Strength through this motion is basically the most important part of the swing. Cano’s using his hips to pull his hands through the hitting zone.
He’s keeping his hands back and the bat on the outside of his back shoulder. It’s important to understand the role of the hands here. The hips are doing all the work, and the hands just need to keep the bat in position to make contact with the ball. The best way to do that is to travel on a plane that matches the trajectory of the pitch. Based on the height of the mound, the trajectory of a pitch makes about a 6-8° angle with the ground. So, the bat needs to travel on a plane that matches that angle.
Here’s another good example of what happens as a result of strong rotation from the Home Run derby in 2011. Notice how the extreme rotation of his hips literally pulls his back foot off the ground.
There’s not much to discuss with the finish. A good swing has the bat accelerating through the point of contact and creates a bat with a lot of angular momentum. A good indication that the bat is on the correct plane is that it the finish will be at the opposite shoulder.
There are a lot of subtleties and intricacies that I glossed over here, but I wanted to give everyone a sense of what are the pieces that make up a good swing. We’ll likely get into them when we look at some of them minor league guys and discuss problems that they’re having and what the root cause might be.
So, what concerns me about Cano’s swing? Well, there’s not much, but there are a few things:
- When Cano gathers/unweights his front foot, he does seem to drift back a little bit. It’s not a lot, but it’s there. Drifting or swaying backwards creates a balance issue. Because Cano sways back a little, he needs to drift back forward to regain his balance. He seems to incorporate this into his stride and uses it to get separation between his back shoulder and front hip. A hitter who incorporates this sway back/sway forward approach is potentially vulnerable to pitchers with large velocity differences between their fastball and offspeed pitches.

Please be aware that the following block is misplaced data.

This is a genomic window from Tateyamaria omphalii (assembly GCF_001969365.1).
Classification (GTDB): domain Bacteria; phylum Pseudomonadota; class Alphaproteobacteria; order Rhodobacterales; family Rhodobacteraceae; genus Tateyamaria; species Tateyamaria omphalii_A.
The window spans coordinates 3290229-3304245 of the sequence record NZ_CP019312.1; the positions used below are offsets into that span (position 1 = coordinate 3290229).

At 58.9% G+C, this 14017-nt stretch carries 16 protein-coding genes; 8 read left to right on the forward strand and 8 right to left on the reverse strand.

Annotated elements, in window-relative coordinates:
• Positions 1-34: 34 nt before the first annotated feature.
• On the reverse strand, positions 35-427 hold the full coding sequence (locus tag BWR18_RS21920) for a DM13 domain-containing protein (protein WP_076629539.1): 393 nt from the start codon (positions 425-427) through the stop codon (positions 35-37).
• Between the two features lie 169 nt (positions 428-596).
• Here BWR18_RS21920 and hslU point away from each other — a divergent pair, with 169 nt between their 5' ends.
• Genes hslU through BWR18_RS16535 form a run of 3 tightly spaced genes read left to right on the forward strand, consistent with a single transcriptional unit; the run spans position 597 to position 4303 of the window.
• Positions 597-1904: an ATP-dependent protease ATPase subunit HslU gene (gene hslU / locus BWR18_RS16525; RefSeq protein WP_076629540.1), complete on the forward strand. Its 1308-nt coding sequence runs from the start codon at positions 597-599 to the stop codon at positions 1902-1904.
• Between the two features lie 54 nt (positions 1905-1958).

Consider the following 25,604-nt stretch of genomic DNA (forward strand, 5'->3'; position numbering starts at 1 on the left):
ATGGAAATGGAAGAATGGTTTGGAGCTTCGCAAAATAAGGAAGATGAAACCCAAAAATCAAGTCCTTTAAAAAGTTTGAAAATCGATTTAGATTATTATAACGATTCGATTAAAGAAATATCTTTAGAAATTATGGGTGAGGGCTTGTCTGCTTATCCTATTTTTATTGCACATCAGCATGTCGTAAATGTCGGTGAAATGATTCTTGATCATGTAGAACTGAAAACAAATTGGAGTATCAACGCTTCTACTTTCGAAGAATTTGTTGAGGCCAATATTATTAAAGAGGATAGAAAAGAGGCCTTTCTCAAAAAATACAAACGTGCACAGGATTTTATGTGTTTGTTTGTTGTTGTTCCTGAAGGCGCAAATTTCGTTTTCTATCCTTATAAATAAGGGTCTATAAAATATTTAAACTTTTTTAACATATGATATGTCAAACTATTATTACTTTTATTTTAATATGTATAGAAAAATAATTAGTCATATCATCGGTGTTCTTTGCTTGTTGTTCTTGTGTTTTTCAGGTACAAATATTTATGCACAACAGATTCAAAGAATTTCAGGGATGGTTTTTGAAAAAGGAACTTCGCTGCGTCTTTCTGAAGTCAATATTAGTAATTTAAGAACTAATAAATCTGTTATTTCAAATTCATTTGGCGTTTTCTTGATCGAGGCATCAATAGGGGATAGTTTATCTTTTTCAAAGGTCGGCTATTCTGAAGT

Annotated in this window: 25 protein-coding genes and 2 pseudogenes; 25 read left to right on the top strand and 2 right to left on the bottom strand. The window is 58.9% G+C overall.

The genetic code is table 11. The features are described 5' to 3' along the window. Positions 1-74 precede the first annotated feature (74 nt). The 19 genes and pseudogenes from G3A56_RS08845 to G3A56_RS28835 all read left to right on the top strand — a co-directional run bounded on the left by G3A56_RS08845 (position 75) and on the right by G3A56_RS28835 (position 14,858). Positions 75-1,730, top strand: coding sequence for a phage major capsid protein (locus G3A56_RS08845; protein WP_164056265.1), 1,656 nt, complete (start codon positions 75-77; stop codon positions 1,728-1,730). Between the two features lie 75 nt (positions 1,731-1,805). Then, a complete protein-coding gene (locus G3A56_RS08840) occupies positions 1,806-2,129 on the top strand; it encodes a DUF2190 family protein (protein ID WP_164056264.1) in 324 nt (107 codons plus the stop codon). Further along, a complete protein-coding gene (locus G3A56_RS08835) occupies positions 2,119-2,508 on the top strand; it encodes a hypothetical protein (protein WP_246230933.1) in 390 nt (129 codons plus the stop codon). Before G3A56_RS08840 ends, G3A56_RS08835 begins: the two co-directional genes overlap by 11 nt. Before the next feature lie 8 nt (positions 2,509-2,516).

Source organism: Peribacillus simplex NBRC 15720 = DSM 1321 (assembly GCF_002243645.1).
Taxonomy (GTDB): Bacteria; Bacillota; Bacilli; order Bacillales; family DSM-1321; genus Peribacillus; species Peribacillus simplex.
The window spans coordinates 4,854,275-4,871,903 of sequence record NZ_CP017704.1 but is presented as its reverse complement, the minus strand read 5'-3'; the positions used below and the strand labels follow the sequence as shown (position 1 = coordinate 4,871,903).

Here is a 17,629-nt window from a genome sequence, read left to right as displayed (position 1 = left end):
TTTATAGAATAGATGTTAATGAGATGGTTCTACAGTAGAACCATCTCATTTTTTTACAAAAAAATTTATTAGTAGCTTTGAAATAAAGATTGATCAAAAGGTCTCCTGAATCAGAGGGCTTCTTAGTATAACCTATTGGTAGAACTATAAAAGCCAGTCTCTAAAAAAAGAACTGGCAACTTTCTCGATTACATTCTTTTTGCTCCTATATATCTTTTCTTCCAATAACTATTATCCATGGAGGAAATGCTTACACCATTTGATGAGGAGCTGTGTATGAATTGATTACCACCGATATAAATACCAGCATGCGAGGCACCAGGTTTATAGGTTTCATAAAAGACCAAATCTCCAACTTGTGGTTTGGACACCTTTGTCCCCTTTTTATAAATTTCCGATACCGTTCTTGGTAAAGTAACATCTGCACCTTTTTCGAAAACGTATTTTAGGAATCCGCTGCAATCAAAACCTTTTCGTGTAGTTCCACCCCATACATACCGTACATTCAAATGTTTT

- Cano’s unweighting mechanism is a leg lift. This is fairly common, but it is, in my opinion, a concern as any players physical abilities start to decline and will reduce their ability to maintain their contact rates. A better option is a toe touch, where you unweight your front foot but stay in contact with the ground, so you can drop your foot and start the rotation phase quickly. Of course, it’s not an easy thing to change, especially if there’s no problem with it now.
Thanks a ton to j for doing this. He’ll be providing us with more great stuff as Mike and I work on our pieces this winter. Hopefully we’ll do some in-depth prospect profiles at some point as well. - Snuggles